TRIBUTES have been paid to one of Cumbria’s best known – and respected – senior local journalists, Sue Crawford, following her death aged 65.

In a newspaper career that spanned more than 40 years, Sue worked for both the News & Star and The Cumberland News, completing a lengthy stint as news editor for both titles.

Her integrity, talent and professionalism earned her respect from colleagues and readers alike as she threw herself into a career that put her at the heart of key events in Cumbrian life.

After taking voluntary redundancy in 2017, the Dalston-born journalist worked as a freelance writer and editor, setting up Sue Crawford Media, and her work included contributing many articles to CN’s business magazine In-Cumbria.

She also went into local politics, becoming a member and officer of the Carlisle Labour Party and for a time serving as a Labour Carlisle city councillor for the city’s Currock ward.

Sue died in the early hours of Tuesday morning at Eden Valley Hospice after a long and brave battle with cancer.

Her husband Phil Taylor, also a former CN Newspapers journalist, and her only child, daughter Freya Whitfield, were at her bedside when she died.

“Sue was a remarkable woman,” said Phil. “She firstly battled back after being diagnosed with breast cancer in Easter 2014. She bravely recovered from that but then two and a half years ago she was told that secondary cancer had returned in her liver and hip.

“She was only given a few months to live, especially when she then caught pneumonia and was hospitalised for two weeks, but with amazing courage and good spirit she defied the odds, right up until a month ago when she was firstly admitted to the Cumberland Infirmary after an internal bleed, and then the hospice.

“Her nickname at Reiver House where she was treated for both cancers was Lazarus because they were amazed by how she kept defying the odds and bouncing back.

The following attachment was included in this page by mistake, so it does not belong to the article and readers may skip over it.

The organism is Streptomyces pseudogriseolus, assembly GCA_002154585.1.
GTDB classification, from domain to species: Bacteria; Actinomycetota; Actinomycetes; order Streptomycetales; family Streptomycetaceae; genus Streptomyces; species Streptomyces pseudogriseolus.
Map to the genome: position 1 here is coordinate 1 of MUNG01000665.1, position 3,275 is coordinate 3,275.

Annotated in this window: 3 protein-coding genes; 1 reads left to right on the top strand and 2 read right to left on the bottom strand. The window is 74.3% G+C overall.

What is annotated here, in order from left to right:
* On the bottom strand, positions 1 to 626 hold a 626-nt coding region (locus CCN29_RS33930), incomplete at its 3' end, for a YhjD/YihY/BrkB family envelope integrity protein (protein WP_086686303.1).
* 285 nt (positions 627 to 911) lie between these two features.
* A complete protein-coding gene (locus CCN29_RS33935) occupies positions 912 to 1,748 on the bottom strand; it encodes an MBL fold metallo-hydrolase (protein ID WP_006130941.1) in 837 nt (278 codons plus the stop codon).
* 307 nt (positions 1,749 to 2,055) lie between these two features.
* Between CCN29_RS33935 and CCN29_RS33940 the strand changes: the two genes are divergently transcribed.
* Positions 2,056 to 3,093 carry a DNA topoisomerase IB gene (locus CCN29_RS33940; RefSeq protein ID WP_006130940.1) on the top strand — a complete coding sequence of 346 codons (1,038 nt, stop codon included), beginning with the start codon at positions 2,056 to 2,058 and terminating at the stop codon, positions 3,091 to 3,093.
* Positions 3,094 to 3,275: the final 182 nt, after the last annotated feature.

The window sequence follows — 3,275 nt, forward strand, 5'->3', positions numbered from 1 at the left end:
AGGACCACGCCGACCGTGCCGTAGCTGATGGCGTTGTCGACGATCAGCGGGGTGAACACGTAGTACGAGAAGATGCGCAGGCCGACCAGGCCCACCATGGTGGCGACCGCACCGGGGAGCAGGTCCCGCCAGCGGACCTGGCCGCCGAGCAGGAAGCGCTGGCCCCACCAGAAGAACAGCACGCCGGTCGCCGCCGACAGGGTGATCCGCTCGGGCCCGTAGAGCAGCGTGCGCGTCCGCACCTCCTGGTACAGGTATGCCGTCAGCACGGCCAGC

"She never thought she’d ever get to see her second grandchild Toby, but she was with the rest of us back in April, celebrating his second birthday,” added Phil.

“I know she was very, very popular with so many people and she was an excellent, yet modest, journalist who was a fearless champion of the freedom of the press and how it was vital to stand up for the person in the street. And she was a brilliant mother, amazing grandma, my best friend and a wonderful wife.

“Simply irreplaceable.”

Former Carlisle City Council Leader Colin Glover worked with Sue when she was a fellow Currock councillor.

“Sue was incredibly respected in every aspect of her life,” said Colin.

“She was always determined to do her very best for people and what always shone through from Sue was that she cared about people, whether that was in her professional life or in her politics.

“She was a ward colleague in Currock and in that role she showed how much she wanted to make a positive difference to people’s lives.

“She was passionate about working for the local community and was chair of Currock Community Centre. People were what was most important to her. She had a very caring nature and did everything she possibly could to make a difference."

When she was elected as Currock ward councillor for Labour in May, 2018, Sue polled more than twice the votes won by her nearest rival.

Colin added: “Her time as a ward councillor was short-term but even so she had a huge impact. She continued to chair the community centre until she felt she could not do it any longer.

"It was devastating news when she told us she was ill. She was always so positive.  She had such a positive outlook. This is very, very sad news for all of us.”

Funeral details will be announced in the near future.